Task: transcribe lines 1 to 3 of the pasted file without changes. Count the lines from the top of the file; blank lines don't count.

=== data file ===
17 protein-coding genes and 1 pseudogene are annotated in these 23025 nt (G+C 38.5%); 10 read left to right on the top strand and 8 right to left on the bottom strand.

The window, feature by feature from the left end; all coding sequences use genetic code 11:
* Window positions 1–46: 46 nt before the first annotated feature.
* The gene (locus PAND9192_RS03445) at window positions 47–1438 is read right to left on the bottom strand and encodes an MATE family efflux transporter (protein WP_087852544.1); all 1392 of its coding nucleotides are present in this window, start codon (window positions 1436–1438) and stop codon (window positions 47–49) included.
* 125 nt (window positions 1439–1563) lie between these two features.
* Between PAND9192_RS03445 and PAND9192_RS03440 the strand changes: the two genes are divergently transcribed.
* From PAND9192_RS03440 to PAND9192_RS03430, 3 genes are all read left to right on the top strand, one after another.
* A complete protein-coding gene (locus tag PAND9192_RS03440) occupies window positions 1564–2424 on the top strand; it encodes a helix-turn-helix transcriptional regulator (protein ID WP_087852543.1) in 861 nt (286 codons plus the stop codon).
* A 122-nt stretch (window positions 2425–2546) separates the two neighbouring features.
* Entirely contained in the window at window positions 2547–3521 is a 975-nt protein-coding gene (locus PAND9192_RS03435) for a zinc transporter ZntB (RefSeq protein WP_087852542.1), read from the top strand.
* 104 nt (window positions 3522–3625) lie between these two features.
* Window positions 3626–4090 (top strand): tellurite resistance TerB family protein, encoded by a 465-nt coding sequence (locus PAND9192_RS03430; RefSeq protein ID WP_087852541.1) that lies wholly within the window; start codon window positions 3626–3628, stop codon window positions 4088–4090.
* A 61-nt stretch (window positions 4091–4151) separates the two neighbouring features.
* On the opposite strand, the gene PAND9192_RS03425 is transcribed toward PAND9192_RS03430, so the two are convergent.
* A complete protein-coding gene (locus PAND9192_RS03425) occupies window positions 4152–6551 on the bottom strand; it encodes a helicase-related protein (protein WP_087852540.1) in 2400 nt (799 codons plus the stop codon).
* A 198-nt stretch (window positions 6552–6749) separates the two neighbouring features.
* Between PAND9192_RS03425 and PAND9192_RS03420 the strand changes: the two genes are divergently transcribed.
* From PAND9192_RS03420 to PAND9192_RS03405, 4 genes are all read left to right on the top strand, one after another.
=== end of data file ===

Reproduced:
17 protein-coding genes and 1 pseudogene are annotated in these 23025 nt (G+C 38.5%); 10 read left to right on the top strand and 8 right to left on the bottom strand.

The window, feature by feature from the left end; all coding sequences use genetic code 11:
* Window positions 1–46: 46 nt before the first annotated feature.